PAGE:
Vogue’s historic March cover shot is taking a huge hit from fans, media and industry influencers as its authenticity is questioned.
The cover features famous models Liu Wen, Ashley Graham, Kendall Jenner, Gigi Hadid, Imaan Hammam, Adwoa Aboah and Vittoria Ceretti. The issue was meant to celebrate diversity and “the beauty revolution” in which all sizes and ethnicities are embraced and celebrated.
Ashley Graham, one of the most popular plus-size models in the modeling industry, openly celebrates her curves and loves her cellulite. However, the cover shot has uncovered many questions about the portrayal’s accuracy.
Many believe the cover shot was altered and there are several indicators that hint that the picture was Photoshopped. First, Hadid’s hand that rests on Graham’s hip appears to be elongated. Readers were quick to note that this means that Graham’s body, arms and legs were digitally manipulated. Graham, the only plus-size model in the photo, also has her arm down covering her leg while the arms of the other six models embrace one another at the hip. Another potential discrepancy includes a white stripe added to Graham’s shorts.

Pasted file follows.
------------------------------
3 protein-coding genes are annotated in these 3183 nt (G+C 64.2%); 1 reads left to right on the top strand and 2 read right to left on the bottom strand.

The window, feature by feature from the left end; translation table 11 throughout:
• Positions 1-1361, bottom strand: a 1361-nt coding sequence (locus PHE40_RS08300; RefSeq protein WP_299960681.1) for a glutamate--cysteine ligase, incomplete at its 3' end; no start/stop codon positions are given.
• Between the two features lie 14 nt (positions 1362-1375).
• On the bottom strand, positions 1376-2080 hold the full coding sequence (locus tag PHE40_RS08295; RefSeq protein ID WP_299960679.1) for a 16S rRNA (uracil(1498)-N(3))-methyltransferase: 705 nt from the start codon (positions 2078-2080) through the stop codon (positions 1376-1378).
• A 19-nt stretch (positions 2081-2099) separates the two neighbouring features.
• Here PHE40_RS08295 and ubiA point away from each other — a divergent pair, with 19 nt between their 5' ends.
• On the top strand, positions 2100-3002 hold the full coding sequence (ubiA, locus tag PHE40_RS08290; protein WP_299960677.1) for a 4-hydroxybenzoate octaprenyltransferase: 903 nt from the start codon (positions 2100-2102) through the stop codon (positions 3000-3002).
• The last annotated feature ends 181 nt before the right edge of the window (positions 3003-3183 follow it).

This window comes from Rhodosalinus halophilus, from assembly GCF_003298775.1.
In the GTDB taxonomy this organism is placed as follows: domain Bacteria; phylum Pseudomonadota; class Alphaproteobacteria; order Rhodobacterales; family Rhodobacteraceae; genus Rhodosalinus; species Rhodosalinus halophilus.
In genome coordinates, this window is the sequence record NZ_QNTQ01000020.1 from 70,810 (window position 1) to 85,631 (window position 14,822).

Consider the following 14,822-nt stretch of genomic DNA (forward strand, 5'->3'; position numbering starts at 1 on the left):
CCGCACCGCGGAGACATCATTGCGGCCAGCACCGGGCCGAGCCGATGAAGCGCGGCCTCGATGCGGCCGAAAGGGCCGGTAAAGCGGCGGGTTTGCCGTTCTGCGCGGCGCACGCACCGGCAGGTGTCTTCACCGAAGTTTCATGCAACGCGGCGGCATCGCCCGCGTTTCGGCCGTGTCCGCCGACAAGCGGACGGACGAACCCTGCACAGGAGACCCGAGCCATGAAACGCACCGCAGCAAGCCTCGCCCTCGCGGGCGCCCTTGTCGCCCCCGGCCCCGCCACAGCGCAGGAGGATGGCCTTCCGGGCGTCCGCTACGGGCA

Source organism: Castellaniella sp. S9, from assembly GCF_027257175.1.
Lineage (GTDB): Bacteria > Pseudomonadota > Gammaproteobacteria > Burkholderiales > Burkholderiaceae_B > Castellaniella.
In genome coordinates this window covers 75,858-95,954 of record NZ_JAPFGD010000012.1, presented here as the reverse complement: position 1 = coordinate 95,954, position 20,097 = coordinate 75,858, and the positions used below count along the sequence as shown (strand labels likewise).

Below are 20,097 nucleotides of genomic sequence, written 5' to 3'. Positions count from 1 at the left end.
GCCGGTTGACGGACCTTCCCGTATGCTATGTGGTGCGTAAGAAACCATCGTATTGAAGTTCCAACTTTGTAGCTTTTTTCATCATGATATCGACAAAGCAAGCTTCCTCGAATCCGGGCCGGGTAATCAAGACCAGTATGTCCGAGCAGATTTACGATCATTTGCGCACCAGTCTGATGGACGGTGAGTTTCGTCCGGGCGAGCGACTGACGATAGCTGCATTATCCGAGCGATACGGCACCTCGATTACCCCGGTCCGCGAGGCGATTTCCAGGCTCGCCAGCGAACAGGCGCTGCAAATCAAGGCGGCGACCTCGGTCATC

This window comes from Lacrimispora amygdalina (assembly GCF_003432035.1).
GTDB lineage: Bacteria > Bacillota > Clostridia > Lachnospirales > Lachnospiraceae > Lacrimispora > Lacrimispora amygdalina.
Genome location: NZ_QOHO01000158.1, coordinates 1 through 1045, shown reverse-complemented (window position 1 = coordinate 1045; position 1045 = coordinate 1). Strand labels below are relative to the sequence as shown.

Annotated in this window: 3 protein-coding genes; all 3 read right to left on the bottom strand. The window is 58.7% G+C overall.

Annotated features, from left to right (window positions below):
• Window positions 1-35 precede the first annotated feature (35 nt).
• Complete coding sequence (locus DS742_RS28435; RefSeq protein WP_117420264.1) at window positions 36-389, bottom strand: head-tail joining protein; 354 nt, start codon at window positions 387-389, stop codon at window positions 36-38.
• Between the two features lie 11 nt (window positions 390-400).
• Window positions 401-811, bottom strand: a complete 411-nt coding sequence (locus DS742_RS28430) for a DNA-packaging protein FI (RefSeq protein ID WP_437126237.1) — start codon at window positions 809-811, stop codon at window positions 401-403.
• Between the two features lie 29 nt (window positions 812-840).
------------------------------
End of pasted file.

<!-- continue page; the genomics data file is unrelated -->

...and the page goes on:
This issue of the magazine was widely advertised and promoted on social media. Teaser videos and behind-the-scenes promotions were plastered all over the Internet and on Twitter, Facebook and Instagram. In all of the content, Graham was shown in all black shorts, sans a stripe, and her body looked dramatically different than the photo appearing on the cover.
Readers took to social media to express their outrage of the cover photo. Here are a few examples of angered fans on Twitter:
— Christine (@Yankee_Angel) February 9, 2017
— LMcknz (@LexiMcknz) February 9, 2017
@TheTalkCBS not ok! She's hot the way she is! Stop photoshopping women to look like stick figures
— Jennifer Finley (@JigsawFirefly) February 9, 2017
Graham is the first plus-size model to appear on a Vogue cover, but the photo appears to hide her size instead of celebrate it.
In journalism and public relations, accurate portrayals of the truth are necessary in order to preserve trust and credibility.
Although models and magazine covers are normally Photoshopped to some degree, many readers are furious as to why Vogue would promote equality as they simultaneously altered the very thing they claim to be embracing.
Do you think that this Vogue cover was Photoshopped? Is this really an accurate representation of the modern American woman? Does it matter?